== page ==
Bre-X bosses netted millions on shares

Directors of Bre-X Minerals, the troubled Canadian mining firm, made millions of dollars from share-dealings last year when the stock price was riding high, it emerged yesterday.

While the top directors at Bre-X Minerals lost a fortune on paper when the share price crashed last month, official records show that they did cash in on the strength of what now appear to be outrageous estimates of the size of gold reserves on its Indonesian exploration drilling.

Transactions recorded by the Ontario Securities Commission in Toronto reveal that between April and September last year, the company's founder and president, David Walsh, sold 300,000 shares at an average price of around C$25 netting about C$7.5m (pounds 3.3m).

Share-trading activity by John Felderho, his Dutch geologist partner and vice-chairman who in 1993 first persuaded him to buy into the now notorious Busang concession, was on an even more aggressive scale.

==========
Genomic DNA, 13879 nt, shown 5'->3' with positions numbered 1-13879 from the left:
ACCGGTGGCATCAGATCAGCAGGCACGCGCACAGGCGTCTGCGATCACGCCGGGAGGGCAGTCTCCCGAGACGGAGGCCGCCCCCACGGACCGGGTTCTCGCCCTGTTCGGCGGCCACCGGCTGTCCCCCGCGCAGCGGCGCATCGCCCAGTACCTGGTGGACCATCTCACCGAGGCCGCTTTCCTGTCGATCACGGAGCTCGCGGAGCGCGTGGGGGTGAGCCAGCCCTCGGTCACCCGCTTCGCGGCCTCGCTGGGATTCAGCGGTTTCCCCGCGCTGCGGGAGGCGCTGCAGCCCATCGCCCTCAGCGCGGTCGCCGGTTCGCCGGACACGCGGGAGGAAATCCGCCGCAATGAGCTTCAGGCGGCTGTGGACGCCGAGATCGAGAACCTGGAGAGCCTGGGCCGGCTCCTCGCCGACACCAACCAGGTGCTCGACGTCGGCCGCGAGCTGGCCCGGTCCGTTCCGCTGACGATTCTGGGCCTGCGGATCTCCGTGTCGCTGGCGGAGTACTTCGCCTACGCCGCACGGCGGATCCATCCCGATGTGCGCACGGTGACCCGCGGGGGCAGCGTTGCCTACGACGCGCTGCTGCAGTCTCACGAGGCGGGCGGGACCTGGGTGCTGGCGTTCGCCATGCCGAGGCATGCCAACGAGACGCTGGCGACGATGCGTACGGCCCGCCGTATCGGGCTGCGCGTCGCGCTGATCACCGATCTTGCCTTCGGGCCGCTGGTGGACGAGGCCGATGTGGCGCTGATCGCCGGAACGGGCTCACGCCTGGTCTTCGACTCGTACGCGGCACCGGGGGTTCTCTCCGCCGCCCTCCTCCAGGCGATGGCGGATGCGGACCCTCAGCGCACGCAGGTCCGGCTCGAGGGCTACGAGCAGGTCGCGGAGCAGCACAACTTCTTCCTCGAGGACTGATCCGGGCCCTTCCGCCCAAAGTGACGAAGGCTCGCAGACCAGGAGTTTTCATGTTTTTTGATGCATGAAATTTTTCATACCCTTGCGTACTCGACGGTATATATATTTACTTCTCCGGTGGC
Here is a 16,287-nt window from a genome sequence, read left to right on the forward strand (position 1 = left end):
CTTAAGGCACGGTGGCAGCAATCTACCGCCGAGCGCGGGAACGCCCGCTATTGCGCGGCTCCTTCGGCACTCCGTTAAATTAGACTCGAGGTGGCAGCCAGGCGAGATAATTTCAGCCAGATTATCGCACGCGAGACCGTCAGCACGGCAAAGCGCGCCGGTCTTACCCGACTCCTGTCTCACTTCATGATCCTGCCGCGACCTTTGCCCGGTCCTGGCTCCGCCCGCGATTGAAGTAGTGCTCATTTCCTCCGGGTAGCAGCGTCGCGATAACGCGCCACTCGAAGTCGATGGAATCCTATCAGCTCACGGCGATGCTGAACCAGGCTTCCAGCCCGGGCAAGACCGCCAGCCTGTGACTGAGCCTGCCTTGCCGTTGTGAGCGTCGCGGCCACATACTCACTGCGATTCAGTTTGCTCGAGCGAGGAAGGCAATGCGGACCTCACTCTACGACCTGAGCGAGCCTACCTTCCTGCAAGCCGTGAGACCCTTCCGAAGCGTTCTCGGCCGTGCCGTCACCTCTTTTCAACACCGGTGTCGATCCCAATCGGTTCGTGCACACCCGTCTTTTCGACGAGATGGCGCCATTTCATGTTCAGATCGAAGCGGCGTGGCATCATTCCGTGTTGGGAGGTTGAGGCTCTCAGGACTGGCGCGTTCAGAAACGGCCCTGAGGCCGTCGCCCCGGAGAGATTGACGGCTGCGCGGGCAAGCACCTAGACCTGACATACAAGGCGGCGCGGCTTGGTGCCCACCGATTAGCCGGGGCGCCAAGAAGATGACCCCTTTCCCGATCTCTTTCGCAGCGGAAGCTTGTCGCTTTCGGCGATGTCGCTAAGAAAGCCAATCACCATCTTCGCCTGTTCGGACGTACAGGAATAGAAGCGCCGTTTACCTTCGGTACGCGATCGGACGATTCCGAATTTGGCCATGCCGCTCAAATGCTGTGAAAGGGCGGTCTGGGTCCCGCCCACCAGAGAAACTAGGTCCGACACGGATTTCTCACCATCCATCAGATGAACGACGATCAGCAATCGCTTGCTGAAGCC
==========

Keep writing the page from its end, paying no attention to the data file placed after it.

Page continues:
In one day alone - on 19 April 1996 - Mr Felderhof sold C$5.5m worth of shares in separate lots of about 2,000 shares when the price was trading at around C$170 (equivalent to C$15.45 after a subsequent share split). Last night the shares were selling at C$2.17.

In all Mr Walsh, his wife Jeannette, Mr Felderhof, his wife Ingrid, John Thorpe the company's treasurer, vice-president Steve McNulty and his wife Nancy and another-vice president, Rolando Francisco, cashed in over C$100m worth of shares from April to September last year.

This was at the time the company claimed that Busang might be the biggest gold mine in the world - up to 200 million ounces worth pounds 30bn - were doing the rounds of world stock markets.

According to reports in the Northern Miner, the North American mining newspaper, Michael de Guzman, Bre-X chief geologist, who reportedly jumped to his death from a helicopter near the Busang prospect, could have "netted himself several million dollars" had he cashed in his share options when the price was at its peak.

The Ontario Securities Commission, Toronto Stock Exchange and Alberta Securities Commission began its investigation into Bre-X to gather information to enable staff to assess whether there is evidence for formal proceedings.

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